If I can only choose one, I’d regard global connectivity as my greatest accomplishment. First, I have collaborated with many international scientists and benefited from these collaborations. In 2000-2006 when I served on ACS Committee on Economic and Professional Affairs (CEPA), we realized that globalization is affecting the chemistry enterprise. As Chair of CEPA Task Force on Globalization Issues (2004-2005) and Chair of CEPA (2006), I worked with my colleagues to make recommendations concerning globalization from both ACS and individual member’s viewpoints. In 2013-2015, I served as Chair of ACS International Activities Committee. My colleagues and I expanded the ACS global activities considerably, including the expansion of international chapters, global collaborations, and various outreach and inter-societal activities.
Outside of ACS?
I would say my major accomplishment outside ACS is Sustainability. Starting in the 1990’s, I started systematic R&D studies on sustainability and green chemistry, including four thrusts: 1) use natural renewable raw materials (e.g., polysaccharides, proteins, and triglycerides) as source materials for new chemistry and products; 2) use biocatalysts (e.g., enzymes and micro-organisms) for reactions; 3) apply green chemistry concepts to processing; and 4) develop green methodologies to promote the development of green products. My collaborators and I developed many new or improved products (and processes) from biopolymers and agro-based materials. About 160 papers and 21 patent publications resulted from this work. Since 2000, Rich Gross (RPI) and I organize large symposia every three years at ACS national meetings on “Green Polymer Chemistry.”
5. What is the Society’s greatest need/challenge and, if elected how would you address it?
For several years ACS has been slowly losing membership. The greatest need for ACS is member recruitment and retention. In my view, ACS President can help in three ways. First, the ACS President needs to cultivate a general sense of excitement and togetherness about chemistry. It is fun to do chemistry experiments. Our work can lead to positive changes in the society, such as medicine, agriculture, energy, and water. Thus, it is important for scientists to belong to ACS and together make an impact on the profession. The second part is to communicate the benefits of ACS membership. The ACS President can use the communication channels open to him to promote membership benefits to all chemists and chemistry students. Thirdly, we need to partner with local sections and technical divisions to launch special campaigns to recruit members. Continue to use ACS meetings as a way to attract members. Continue to attract members among the people who submit manuscripts to ACS journals. Of course, given the opportunity, I will work with MAC and ACS membership staff to carry out these activities.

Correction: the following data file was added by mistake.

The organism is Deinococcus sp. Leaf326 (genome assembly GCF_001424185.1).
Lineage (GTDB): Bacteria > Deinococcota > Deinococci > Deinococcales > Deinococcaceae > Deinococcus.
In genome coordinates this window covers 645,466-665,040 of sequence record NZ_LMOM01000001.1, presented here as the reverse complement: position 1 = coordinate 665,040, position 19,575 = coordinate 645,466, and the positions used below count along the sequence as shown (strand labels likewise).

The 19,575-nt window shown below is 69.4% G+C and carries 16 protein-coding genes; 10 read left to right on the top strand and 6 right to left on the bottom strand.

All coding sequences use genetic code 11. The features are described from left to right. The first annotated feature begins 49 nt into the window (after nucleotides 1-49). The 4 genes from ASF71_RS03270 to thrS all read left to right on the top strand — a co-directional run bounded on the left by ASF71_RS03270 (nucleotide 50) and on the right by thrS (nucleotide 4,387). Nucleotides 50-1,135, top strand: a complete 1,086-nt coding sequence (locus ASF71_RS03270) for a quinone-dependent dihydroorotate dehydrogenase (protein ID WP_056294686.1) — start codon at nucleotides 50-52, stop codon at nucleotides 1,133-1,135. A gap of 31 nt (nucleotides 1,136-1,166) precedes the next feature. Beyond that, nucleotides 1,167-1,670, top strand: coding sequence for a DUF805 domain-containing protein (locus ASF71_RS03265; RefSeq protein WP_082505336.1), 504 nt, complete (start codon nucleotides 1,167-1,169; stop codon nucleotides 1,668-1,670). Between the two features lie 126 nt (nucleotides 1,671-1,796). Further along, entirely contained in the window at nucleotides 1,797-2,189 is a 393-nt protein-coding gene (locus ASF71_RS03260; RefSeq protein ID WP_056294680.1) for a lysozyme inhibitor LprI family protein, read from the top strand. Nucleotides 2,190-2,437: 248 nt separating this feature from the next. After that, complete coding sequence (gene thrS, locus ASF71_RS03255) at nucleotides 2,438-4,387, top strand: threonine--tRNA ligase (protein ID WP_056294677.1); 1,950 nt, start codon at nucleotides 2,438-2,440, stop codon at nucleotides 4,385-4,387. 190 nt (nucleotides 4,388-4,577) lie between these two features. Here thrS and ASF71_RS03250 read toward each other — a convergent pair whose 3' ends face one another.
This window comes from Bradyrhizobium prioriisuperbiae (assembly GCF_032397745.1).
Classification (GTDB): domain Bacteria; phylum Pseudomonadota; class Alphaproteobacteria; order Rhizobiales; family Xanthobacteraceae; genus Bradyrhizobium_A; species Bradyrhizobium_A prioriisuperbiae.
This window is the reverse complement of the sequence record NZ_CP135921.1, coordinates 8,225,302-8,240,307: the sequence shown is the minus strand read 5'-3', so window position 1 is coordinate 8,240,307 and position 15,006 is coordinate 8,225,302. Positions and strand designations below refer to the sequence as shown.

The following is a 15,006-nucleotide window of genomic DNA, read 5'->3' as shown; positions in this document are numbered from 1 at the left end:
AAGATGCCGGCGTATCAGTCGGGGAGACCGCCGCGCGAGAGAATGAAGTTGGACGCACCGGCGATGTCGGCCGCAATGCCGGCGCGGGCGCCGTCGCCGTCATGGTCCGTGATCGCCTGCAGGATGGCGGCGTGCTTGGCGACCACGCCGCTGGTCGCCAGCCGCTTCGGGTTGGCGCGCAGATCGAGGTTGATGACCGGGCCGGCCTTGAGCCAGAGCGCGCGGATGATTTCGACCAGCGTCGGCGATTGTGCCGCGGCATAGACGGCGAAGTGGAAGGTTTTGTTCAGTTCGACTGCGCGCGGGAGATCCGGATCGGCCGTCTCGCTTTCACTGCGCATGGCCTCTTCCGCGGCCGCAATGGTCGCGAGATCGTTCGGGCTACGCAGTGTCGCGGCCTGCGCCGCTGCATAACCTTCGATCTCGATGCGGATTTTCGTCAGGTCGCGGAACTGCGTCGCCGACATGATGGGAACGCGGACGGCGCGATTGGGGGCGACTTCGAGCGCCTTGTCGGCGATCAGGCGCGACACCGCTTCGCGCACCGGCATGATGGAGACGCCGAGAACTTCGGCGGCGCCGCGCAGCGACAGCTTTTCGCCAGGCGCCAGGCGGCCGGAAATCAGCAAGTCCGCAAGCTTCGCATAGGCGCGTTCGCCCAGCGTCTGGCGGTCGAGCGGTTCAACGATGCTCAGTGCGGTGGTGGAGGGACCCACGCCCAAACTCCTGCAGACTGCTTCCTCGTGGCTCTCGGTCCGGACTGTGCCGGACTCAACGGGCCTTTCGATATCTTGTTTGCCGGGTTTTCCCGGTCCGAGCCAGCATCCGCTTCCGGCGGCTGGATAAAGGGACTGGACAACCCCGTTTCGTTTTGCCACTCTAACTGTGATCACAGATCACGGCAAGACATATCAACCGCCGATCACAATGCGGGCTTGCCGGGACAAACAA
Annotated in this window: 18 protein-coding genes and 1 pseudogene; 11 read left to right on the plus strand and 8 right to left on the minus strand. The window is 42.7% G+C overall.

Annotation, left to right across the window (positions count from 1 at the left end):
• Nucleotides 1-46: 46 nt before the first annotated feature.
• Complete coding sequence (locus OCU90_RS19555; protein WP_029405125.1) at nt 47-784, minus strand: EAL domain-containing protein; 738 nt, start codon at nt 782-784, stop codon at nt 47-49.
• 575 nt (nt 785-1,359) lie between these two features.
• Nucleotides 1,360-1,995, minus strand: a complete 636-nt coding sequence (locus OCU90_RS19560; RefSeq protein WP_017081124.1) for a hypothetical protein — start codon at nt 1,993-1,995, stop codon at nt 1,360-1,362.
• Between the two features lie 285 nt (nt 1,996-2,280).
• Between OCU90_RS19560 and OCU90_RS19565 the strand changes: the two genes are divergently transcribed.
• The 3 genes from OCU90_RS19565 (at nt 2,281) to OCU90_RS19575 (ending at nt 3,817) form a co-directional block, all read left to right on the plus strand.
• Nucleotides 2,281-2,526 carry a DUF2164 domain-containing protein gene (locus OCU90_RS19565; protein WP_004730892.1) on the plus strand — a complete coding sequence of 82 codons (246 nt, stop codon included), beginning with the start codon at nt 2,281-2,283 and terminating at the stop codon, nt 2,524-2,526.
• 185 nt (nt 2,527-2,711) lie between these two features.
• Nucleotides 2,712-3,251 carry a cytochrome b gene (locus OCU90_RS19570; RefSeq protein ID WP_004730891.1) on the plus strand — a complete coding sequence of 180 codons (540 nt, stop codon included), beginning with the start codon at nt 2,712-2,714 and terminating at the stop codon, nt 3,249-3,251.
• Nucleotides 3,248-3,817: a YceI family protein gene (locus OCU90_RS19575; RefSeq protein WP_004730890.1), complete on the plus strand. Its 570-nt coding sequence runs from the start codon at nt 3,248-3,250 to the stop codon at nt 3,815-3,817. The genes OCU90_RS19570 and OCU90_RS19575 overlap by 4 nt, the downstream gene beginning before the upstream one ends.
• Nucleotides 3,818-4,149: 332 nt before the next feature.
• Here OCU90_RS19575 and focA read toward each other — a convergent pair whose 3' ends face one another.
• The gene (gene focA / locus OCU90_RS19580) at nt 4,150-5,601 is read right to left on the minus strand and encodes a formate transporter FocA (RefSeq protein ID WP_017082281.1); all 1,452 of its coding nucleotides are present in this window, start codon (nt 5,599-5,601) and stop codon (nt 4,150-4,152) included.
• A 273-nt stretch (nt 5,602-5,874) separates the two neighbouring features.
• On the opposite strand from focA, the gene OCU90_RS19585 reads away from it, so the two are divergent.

6. Given that younger chemists Committee is a voice for ACS members under the age of 35 and our constituency makes up over 20% of ACS members, how do you plan to collaborate with the Younger Chemists Committee or younger chemists in general to achieve your goals as ACS President?
Certainly younger chemists are a most important part of our constituency and are in fact the future of the chemistry enterprise. Over the years I have worked with many younger chemists, and I welcome the opportunity to work with YCC, if I get elected. At that time, obviously we need to have serious discussions on collaborations and joint activities. Even now, I can see several possible areas of fruitful collaborations.
a) I admire the energy and enthusiasm of younger chemists. I would love to work with YCC to fire up the enthusiasm of chemists and chemical engineers for chemistry.
b) One of my interests is to promote global collaboration and connectivity. I know many younger chemists have already made great contributions to this effort (e.g., IYCN and YCCB). Working together, we may be able to do even more.
c) In our efforts to increase workforce diversity, we need to minimize the number of students who drop out of chemistry programs. Perhaps we can discuss and find ways to help.
d) Some local sections (and technical divisions) have strong younger chemists’ programs and some don’t. It would be useful if we collaborate to encourage greater participation of younger chemists in sections and divisions.
e) Younger chemists can play a fruitful role in outreach because many of our target audiences are young. They can also contribute towards advocacy (please see my answer to Question #8)